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Parents

Underage Drinking Facts

  • 29% of parents and teens know of parents who host teen alcohol parties. (Source: Parents Who Host, Lose The Most: Don’t be a party to teenage drinking Evaluation Report, January 2007)
  • 25% of teens attended a party where alcohol was served to underage youth in the past two months, while parents thought the number was closer to 15%. (Source: Parents Who Host, Lose The Most: Don’t be a party to teenage drinking Evaluation Report, January 2007)
  • Every day, 5,400 young people under 16 have their first drink of alcohol. (Source: Center on Alcohol Marketing and Youth with calculations from Substance Abuse and Mental Health Services Administration, 2004 National Survey on Drug Use and Health)
  • Studies reveal that alcohol consumption by adolescents results in brain damage-possibly permanent-and impairs intellectual development. (Source: Alcoholism: Clinical and Experimental Research (Volume 24, Number 2 National Institute on Alcohol Abuse and Alcoholism, February 2000)
  • Children who are drinking alcohol by 7th grade are more likely to report academic problems, substance abuse, and delinquent behavior in both middle and high school. By young adulthood, early alcohol use was associated with employment problems. (Source: Ellickson P., Tucker J., and Klein, D. Ten-year prospective study of public health problems associated with early drinking. Pediatrics 111 (5): 949-955, 2003)

Parent Tips

  • You cannot give alcohol to your teen’s friend under the age of 21 under any circumstance, even in your own home.
  • Let your neighbors know in advance there will be a party and that you will be there to supervise.
  • Secure all alcohol, firearms and other hazardous items
  • Get to know your children’s friends and their parents.
  • Ask other parents about their policy on alcohol, drugs, and tobacco use.
  • Encourage alcohol-free and drug-free parties and activities for underage youth.
  • Make sure alcohol is not brought into your home or property by your teen’s friends.
  • Create alcohol-free opportunities and activities at your home so teens will feel welcome.
  • Limit party access to a specified area of the home and let teens know that once they leave they cannot come back.
  • Have plenty of food and sodas and don’t be afraid to make regular visits to party areas.
  • Check backpacks and jackets of attendees. Put all belongings in one area that is supervised by an adult and is only accessible when the guests arrive and leave.

Party hosting suggestions

  • Refuse to supply alcohol to anyone under 21.
  • Be at home when your teen has a party.
  • Make sure alcohol is not brought into your home or property by your teen’s friends.
  • Talk to other parents about not providing alcohol at events your child will be attending.
  • Create alcohol-free opportunities and activities in your home so teens feel welcome.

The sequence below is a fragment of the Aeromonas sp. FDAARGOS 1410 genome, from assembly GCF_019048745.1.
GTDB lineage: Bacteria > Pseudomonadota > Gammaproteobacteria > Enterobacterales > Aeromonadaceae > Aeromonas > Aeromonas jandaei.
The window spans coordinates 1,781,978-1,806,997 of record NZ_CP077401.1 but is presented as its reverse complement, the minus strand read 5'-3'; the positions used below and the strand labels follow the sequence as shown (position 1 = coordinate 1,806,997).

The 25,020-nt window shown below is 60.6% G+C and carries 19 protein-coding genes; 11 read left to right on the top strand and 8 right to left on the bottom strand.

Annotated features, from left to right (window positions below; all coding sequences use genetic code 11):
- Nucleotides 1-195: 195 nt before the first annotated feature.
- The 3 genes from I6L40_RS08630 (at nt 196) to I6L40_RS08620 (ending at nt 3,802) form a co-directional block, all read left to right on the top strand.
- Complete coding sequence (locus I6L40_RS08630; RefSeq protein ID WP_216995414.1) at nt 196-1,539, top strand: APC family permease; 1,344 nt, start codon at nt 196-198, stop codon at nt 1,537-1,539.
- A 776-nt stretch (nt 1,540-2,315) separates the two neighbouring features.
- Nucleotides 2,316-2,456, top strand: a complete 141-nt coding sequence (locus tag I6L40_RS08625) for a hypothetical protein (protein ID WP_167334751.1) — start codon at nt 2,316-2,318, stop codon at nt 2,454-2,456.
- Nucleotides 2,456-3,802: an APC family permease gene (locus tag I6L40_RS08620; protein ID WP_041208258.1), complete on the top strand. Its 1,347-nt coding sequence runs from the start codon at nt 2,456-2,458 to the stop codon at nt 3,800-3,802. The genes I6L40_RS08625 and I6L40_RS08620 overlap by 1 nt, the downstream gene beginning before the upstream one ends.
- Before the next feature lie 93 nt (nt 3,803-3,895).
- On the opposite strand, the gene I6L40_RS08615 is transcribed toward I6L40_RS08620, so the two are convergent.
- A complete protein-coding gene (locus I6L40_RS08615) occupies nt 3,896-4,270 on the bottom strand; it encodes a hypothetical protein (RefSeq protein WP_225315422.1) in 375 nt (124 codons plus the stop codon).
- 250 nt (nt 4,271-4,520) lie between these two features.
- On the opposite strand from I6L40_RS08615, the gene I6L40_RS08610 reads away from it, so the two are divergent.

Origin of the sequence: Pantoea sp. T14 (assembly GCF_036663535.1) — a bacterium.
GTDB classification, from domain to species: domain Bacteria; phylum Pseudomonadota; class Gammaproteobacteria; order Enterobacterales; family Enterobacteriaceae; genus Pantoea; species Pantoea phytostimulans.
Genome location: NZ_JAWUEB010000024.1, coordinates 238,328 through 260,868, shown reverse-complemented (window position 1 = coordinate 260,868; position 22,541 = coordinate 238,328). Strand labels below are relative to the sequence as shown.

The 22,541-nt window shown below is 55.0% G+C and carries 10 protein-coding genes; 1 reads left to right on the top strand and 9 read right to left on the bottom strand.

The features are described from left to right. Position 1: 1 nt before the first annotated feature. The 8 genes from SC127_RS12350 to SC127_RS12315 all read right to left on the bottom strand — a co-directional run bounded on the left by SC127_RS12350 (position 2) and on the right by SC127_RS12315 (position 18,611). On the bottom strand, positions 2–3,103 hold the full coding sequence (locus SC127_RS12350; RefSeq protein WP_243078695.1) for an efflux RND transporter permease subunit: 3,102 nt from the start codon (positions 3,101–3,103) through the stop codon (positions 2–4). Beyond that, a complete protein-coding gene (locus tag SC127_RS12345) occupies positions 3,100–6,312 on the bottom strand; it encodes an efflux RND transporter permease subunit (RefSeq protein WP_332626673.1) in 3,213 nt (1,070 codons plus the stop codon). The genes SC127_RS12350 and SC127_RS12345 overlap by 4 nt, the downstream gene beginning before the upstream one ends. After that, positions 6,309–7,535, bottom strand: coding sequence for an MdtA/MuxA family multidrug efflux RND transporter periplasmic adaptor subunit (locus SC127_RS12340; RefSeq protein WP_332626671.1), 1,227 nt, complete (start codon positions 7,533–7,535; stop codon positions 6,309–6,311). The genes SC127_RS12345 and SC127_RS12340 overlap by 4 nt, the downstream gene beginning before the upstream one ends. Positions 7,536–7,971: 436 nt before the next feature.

• Report underage drinking to local law enforcement

If Your Teen is Attending a Party

  • Call the parent host to verify the occasion and location of the party, and ensure that there will be adequate adult supervision and no alcohol.
  • Know how your child is getting to and from the party. Remind your child to never ride with someone who has been drinking or taking drugs.
  • Remind your teen that you will pick them up- “No questions asked,” if they find themselves in an uncomfortable situation; no matter how late or how far away

As a Parent, You Should Know

  • You cannot knowingly allow a person under 21, other than your own child, to possess or consume an alcoholic beverage on your property. You can be fined $2,500 per child for this criminal offense.
  • If a minor drives after consuming alcohol on your property and is involved in a crash, you may be held responsible.
  • You may be held civilly liable if sued by another parent as a result of injuries, alcohol poisoning, or sexual assault. And you may be held responsible even if you weren’t home, or didn’t know about the party!
  • You can be fined $2,500 for furnishing alcohol to or obtaining alcohol for anyone under the age of 21. These violations are criminal offenses.
  • It is illegal to host or allow underage drinking parties in your home, or to provide alcohol to anyone under the age of 21.
  • It is unhealthy and unacceptable for anyone under the age of 21 to consume alcohol.
  • It is unsafe, illegal and can be deadly for teens to drink and drive.
  • Parents can be prosecuted under the law. Everything associated with the violation, such as personal property, can be confiscated.
  • Tips for Talking to Your Kids About Underage Drinking

Helpful Resources

The links to the websites listed above are provided for additional information purposes and are neither endorsed nor approved by Frostburg State University.